In the 5 DNA samples derived from the lymphadenitis cases, 2 distinct differences with the published BCL10 sequence (GenBank accession no. AF097732), both single nucleotide substitutions, were observed in coding exons 1 and 3. These included C/G in codon 8 (CTC > CTG) (exon 1) and G/A in codon 213 (GGA > GAA) (exon 3). The presence of these substitutions in normal DNA suggests they represent polymorphisms. The polymorphism at codon 213 caused an amino acid substitution (GLY > GLU), whereas the polymorphism in codon 8 was silent. Both polymorphisms were reported previously.3-5,12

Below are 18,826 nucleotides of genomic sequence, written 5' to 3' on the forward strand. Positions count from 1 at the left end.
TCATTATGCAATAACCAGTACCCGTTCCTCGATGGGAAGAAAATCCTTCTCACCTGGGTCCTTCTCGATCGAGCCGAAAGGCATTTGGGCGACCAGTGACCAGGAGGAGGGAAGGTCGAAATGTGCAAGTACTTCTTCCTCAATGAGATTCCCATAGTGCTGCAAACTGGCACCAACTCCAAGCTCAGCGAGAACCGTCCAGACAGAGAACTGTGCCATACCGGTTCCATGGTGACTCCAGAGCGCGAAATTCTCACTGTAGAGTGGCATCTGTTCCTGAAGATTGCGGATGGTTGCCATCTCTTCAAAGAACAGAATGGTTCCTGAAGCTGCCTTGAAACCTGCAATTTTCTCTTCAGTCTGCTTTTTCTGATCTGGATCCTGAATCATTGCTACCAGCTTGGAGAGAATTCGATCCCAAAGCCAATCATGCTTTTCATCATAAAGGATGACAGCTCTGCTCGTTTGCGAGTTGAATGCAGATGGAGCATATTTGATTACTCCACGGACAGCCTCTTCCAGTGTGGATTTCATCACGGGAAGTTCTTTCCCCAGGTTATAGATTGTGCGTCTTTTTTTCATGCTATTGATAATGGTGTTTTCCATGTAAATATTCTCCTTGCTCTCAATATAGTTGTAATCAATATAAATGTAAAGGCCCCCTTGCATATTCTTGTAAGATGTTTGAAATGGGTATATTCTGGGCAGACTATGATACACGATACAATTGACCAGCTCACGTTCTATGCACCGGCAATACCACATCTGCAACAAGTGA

As analyzed on the DNA extracted from whole tissue sections, the 35 MALT-type lymphoma cases showed a total of 16 differences with the published sequence in 14 cases. Twelve cases showed 1 difference, and 2 cases exhibited 2 differences. All were single nucleotide substitutions, and 11 of 16 were identified as one of the polymorphisms described above for the lymphadenitis cases: the polymorphisms at codon 8 and codon 213 were detected 7 and 4 times, respectively. One case exhibited 2 polymorphisms at codons 8 and 213 (case 28). The remaining 5 single nucleotide substitutions were present in codons 5, 11, 68, 94, and 227, and all caused amino acid substitutions except for the substitution in codon 227, which was silent (Table 1). The substitution in codon 5 was G to T (GCA > TCA) (exon 1), causing an amino acid substitution (ALA > SER) and was previously described by others as a polymorphism.4,5,12